The dollars and sense of Safety Training Online
It’s important to understand that every worksite is different and with each new day, changes to a worksite might introduce new hazards. A hazard is simply any situation that involves potential risk to health, property, or environment. To be clear, some worksites include more potential risk than others, but all worksites have their own potential hazards.
This increase in potential hazards has made numerous impacts on organizations throughout the world. One of the major impacts is the elevated concern for the safety of the employees. No longer can an organization push unsafe work onto their employees; no longer can they take for granted that the work is considered ‘high-risk’ and accidents come with the territory. Employers need to consider all areas of their employee’s work environment from regular maintenance of equipment, to the use of new cleaning chemicals.
It may seem counter-intuitive to some people, but a passionate and relentless focus on safety can have a positive effect on cost saving, revenue, employee productivity, and organizational effectiveness. A good example of this was in Alcoa Inc. When Paul O’Neill arrived in 1987 he wanted to make a tangible difference in the organizational results but, he knew the organization was too big to make dramatic change without a reason, so he used SAFETY as his number one priority. No one is willing to publicly argue against the importance of employee safety therefore, this initiative made for an excellent vehicle for effective change.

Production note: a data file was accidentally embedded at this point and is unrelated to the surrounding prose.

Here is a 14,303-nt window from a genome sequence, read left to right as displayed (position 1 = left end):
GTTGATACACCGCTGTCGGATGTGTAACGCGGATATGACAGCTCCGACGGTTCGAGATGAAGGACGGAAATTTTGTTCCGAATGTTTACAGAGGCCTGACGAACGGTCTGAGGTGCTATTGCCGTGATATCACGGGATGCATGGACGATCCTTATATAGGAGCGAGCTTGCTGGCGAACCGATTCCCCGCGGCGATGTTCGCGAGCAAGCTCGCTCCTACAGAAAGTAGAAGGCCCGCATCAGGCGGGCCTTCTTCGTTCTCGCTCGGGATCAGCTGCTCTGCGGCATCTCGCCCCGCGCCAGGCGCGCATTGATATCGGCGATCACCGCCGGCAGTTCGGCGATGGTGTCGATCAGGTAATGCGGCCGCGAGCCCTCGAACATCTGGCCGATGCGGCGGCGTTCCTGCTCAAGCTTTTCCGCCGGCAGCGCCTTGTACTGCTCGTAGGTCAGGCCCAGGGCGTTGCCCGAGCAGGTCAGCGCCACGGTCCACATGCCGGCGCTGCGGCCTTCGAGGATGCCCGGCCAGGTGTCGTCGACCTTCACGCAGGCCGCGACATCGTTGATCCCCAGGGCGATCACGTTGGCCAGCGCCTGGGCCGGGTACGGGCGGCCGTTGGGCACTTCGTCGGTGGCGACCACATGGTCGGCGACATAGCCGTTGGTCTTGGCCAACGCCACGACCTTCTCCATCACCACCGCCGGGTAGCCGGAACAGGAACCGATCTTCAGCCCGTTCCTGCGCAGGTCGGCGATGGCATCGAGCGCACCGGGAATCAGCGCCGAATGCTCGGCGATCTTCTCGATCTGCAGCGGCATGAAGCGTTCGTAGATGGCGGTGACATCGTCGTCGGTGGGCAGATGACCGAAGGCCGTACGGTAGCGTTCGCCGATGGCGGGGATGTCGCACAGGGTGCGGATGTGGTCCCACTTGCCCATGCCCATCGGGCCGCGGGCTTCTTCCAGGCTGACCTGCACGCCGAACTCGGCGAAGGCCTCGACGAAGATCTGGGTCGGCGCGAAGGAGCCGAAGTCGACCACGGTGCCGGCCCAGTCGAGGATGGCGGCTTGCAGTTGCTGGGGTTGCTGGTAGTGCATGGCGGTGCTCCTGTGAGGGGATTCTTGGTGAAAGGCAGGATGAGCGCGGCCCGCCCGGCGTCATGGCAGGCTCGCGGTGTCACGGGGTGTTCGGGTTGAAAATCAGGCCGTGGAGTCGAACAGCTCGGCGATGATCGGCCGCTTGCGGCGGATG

O’Neill used a single benchmark of “Time lost to employee injuries” as the key criteria to hold everyone accountable to. At the time Alcoa was already better than most US Manufacturers in the world of safety. When O’Neill started with the company, the rate for time lost because of employee injuries was less than one-third of the US average, but when he finished, it was one-twentieth.
This is an impressive record because the organization has over 140,000 employees in 36 different countries which make safety records a daunting task, but the results speak for themselves. In an organization where people are dealing with metal, heated to 2,000 degrees, and moving equipment there are “all the hazards one can imagine.” The safety record for accidents per 100 employees dropped from 1.86 to 0.05 and they are still trying to get it to zero. It makes their organization safer to work at, based on the stats, than an accounting firm.
The question is - Can that be turned into measurable increases for the shareholders? O’Neill feels that is exactly what the end result was. It allowed him to focus on productivity and organizational performance in new ways. When he started the organization recorded profits of $264 million, but when he retired the annual profits exceeded 1.5 billion and a top line revenue increase from $4.6 billion to $22.9 billion. The bottom line is SAFETY PAYS, handsomely.
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Matthew Albertson is author of this article. For more information on hazard assessment training, visit the Canadian Online Safety Training Association (COSTA), an organization that brings together the top safety courses in Canada.
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